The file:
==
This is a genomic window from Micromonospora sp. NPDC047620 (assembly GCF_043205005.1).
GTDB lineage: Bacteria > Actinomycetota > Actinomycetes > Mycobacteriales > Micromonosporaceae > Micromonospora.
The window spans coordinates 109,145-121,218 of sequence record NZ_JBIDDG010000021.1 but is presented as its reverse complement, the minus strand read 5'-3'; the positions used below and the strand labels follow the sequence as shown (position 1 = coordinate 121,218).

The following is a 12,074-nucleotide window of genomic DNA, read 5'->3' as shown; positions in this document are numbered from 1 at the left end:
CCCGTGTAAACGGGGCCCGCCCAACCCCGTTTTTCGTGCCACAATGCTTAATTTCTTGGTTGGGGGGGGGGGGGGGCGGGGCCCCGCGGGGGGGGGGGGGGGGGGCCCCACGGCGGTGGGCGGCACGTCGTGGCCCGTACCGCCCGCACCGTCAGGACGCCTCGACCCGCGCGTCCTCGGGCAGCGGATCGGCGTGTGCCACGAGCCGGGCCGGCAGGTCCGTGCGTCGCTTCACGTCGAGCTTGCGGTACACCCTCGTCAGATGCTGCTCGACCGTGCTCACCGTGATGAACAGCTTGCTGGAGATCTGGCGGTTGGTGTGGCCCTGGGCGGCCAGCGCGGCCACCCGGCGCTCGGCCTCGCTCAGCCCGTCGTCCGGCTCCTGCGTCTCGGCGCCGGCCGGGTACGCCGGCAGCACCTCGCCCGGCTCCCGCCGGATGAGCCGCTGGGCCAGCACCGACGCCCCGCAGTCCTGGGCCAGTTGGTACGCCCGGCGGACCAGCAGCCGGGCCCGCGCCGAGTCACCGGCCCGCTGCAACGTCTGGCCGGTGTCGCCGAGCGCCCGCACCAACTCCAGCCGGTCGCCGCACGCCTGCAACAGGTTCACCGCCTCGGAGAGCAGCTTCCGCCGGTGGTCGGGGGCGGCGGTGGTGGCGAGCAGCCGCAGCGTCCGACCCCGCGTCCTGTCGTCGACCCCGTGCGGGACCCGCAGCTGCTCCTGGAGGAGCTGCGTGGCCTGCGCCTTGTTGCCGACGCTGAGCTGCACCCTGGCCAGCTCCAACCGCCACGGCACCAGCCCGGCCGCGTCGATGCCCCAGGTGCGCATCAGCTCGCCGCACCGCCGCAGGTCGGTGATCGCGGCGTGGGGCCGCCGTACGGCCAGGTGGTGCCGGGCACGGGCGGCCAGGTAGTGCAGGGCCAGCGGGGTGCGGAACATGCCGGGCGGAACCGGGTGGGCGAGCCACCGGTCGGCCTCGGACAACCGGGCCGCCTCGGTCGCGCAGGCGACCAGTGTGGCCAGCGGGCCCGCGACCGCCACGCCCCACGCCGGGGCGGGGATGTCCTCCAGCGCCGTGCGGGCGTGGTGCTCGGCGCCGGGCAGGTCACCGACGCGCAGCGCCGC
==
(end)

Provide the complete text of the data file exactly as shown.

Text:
This is a genomic window from Micromonospora sp. NPDC047620 (assembly GCF_043205005.1).
GTDB lineage: Bacteria > Actinomycetota > Actinomycetes > Mycobacteriales > Micromonosporaceae > Micromonospora.
The window spans coordinates 109,145-121,218 of sequence record NZ_JBIDDG010000021.1 but is presented as its reverse complement, the minus strand read 5'-3'; the positions used below and the strand labels follow the sequence as shown (position 1 = coordinate 121,218).

The following is a 12,074-nucleotide window of genomic DNA, read 5'->3' as shown; positions in this document are numbered from 1 at the left end:
CCCGTGTAAACGGGGCCCGCCCAACCCCGTTTTTCGTGCCACAATGCTTAATTTCTTGGTTGGGGGGGGGGGGGGGCGGGGCCCCGCGGGGGGGGGGGGGGGGGGCCCCACGGCGGTGGGCGGCACGTCGTGGCCCGTACCGCCCGCACCGTCAGGACGCCTCGACCCGCGCGTCCTCGGGCAGCGGATCGGCGTGTGCCACGAGCCGGGCCGGCAGGTCCGTGCGTCGCTTCACGTCGAGCTTGCGGTACACCCTCGTCAGATGCTGCTCGACCGTGCTCACCGTGATGAACAGCTTGCTGGAGATCTGGCGGTTGGTGTGGCCCTGGGCGGCCAGCGCGGCCACCCGGCGCTCGGCCTCGCTCAGCCCGTCGTCCGGCTCCTGCGTCTCGGCGCCGGCCGGGTACGCCGGCAGCACCTCGCCCGGCTCCCGCCGGATGAGCCGCTGGGCCAGCACCGACGCCCCGCAGTCCTGGGCCAGTTGGTACGCCCGGCGGACCAGCAGCCGGGCCCGCGCCGAGTCACCGGCCCGCTGCAACGTCTGGCCGGTGTCGCCGAGCGCCCGCACCAACTCCAGCCGGTCGCCGCACGCCTGCAACAGGTTCACCGCCTCGGAGAGCAGCTTCCGCCGGTGGTCGGGGGCGGCGGTGGTGGCGAGCAGCCGCAGCGTCCGACCCCGCGTCCTGTCGTCGACCCCGTGCGGGACCCGCAGCTGCTCCTGGAGGAGCTGCGTGGCCTGCGCCTTGTTGCCGACGCTGAGCTGCACCCTGGCCAGCTCCAACCGCCACGGCACCAGCCCGGCCGCGTCGATGCCCCAGGTGCGCATCAGCTCGCCGCACCGCCGCAGGTCGGTGATCGCGGCGTGGGGCCGCCGTACGGCCAGGTGGTGCCGGGCACGGGCGGCCAGGTAGTGCAGGGCCAGCGGGGTGCGGAACATGCCGGGCGGAACCGGGTGGGCGAGCCACCGGTCGGCCTCGGACAACCGGGCCGCCTCGGTCGCGCAGGCGACCAGTGTGGCCAGCGGGCCCGCGACCGCCACGCCCCACGCCGGGGCGGGGATGTCCTCCAGCGCCGTGCGGGCGTGGTGCTCGGCGCCGGGCAGGTCACCGACGCGCAGCGCCGC